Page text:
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[001] granted to her husband, but nothing from the other half, because her husband
[002] never had that land so in fee that he could endow a wife, because his seisin was of
[003] another's right. But what if the older brother dies first, the younger surviving? His
[004] wife will only recover dower from the half her husband retained, for though the
[005] acknowledgment was made of the right of the whole inheritance, of half of the thing
[006] she claims her husband was never in seisin, only of the service. If, as said above, the
[007] women demandants are asked to produce the warrantors of their dowers, they can
[008] produce no one except the heir of the deceased who is bound to warrant their dowers
[009] to them. But if the younger brother, when he was impleaded for the whole, acknowledged
[010] the whole1 to be the demandant's right, and remitted it [to him], his wife will
[011] not recover dower, because that acknowledgment did not proceed from deceit,
[012] hatred or greed, but [was] of another's right. This case is similar to that between
[013] John de Breuse the son of William de Breuse, the older brother, and Reginald de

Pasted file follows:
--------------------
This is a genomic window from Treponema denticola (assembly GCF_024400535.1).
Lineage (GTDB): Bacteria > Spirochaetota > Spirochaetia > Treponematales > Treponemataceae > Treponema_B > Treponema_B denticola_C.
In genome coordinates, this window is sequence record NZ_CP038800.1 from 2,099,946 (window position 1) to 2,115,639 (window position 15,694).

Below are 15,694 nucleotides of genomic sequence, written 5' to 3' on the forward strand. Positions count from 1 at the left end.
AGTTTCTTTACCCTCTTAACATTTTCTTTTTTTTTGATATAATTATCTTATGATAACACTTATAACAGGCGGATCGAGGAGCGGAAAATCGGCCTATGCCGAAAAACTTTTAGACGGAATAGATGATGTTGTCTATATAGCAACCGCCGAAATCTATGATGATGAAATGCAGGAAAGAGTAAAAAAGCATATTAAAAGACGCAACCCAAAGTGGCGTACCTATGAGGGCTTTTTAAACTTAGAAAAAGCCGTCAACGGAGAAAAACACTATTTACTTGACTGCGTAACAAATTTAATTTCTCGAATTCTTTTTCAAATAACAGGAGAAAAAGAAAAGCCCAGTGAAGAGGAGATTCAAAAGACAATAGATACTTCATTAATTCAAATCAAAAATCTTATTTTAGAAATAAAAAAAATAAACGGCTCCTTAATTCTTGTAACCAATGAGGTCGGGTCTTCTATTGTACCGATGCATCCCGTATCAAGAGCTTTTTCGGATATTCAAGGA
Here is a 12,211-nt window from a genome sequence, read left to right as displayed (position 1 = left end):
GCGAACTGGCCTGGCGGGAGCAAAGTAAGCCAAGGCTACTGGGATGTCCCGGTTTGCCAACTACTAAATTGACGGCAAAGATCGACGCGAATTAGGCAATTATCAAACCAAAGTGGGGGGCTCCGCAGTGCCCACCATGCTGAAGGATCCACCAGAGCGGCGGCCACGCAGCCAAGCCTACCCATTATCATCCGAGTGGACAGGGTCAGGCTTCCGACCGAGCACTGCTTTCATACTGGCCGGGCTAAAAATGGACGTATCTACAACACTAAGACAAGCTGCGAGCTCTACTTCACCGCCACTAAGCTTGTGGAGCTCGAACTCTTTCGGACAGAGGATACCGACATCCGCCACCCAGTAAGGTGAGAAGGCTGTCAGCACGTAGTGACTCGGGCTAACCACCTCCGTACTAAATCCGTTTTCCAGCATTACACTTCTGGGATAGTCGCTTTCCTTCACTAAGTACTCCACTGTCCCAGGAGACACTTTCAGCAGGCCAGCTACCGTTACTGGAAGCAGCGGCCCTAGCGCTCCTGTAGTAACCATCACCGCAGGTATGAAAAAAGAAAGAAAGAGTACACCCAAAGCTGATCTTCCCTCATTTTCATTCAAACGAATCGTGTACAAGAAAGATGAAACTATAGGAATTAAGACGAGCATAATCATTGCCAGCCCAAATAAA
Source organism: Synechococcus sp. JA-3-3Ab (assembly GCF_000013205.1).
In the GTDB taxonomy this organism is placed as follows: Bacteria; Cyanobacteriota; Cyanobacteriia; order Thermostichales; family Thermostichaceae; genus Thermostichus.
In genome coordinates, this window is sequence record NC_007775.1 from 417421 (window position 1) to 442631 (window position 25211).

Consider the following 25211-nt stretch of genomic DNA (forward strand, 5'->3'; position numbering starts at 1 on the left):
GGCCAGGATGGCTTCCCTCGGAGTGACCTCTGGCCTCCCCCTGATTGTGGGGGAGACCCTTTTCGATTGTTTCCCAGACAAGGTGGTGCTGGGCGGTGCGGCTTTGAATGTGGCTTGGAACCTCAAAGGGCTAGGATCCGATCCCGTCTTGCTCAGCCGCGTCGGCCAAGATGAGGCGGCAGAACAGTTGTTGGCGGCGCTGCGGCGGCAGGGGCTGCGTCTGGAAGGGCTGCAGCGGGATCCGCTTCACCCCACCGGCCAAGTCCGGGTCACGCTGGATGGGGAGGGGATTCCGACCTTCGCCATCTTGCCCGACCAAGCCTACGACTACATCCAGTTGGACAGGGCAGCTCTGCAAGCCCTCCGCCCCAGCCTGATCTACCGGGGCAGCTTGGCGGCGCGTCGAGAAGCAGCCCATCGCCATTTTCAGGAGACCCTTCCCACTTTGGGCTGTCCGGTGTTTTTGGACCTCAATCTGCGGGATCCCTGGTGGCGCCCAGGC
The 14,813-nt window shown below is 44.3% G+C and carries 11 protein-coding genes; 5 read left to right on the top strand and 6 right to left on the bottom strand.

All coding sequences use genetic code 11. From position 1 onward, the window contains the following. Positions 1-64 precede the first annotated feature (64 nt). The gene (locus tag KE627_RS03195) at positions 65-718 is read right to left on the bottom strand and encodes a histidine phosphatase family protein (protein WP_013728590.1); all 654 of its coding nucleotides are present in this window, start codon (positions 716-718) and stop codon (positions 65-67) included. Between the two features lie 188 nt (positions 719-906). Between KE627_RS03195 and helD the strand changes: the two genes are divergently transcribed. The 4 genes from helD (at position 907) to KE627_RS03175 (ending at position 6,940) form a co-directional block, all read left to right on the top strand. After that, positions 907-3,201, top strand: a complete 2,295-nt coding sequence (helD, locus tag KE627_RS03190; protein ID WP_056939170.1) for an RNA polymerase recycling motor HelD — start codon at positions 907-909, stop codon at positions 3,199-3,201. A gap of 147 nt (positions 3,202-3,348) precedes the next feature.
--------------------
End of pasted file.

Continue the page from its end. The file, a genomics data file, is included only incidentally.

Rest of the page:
[014] Breuse the younger brother, against whom Matilda de Clare, the wife of the aforesaid
[015] William, claimed dower from the half which remained to the aforesaid Reginald,
[016] the younger brother, by a concord made between him and the aforesaid John his
[017] nephew.2 What is said is true of a doubtful thing, that she will recover her dower in
[018] view of the doubt, because of the uncertainty, because when there is a doubt her
[019] husband may equally well acknowledge and remit his own right as another's,3
[020] but not so in the case above, because there a certainty is acknowledged and remitted.
[021] That is the reason why a woman may claim dower of a thing acknowledged by
[022] concord, because her husband may equally well remit his own right as another's.4

If the husband has aliened his land before marriage.

[024] The tenant may also concede that her husband was seised as of fee and of right and
[025] so in demesne that he could endow her, but except that her husband aliened the thing
[026] from which dower is claimed before he married her, so that on the marriage day he
[027] was not [so] seised that he could endow her thereof, since he had previously given it
[028] to another in fee, to him and his heirs, or for life in some way, or in fee subject to the
[029] condition, tacit or express, that the thing given revert for failure of heirs, as in free
[030] marriage,5 or subject to some other condition by which it would remain if the condition
[031] were satisfied or revert if it failed to occur. [Or] that the thing from which
[032] she claims dower was previously assigned6 to another woman, still alive, or if dead,
[033] that it was not delivered in her husband's lifetime,7 8<as may be found in the eyre


1. ‘totum’

2. Names altered; B.N.B., no. 46; C.R.R., viii, 11; xi, no. 390; xiii, no. 133

3. Supra ii, 272

4. Om: ‘Sed quod . . . incerta,’ redundant

5. Supra ii, 68, 76, 82, 144, 267

6. ‘assignata’

7. Supra ii, 268

8. Supra i, 409

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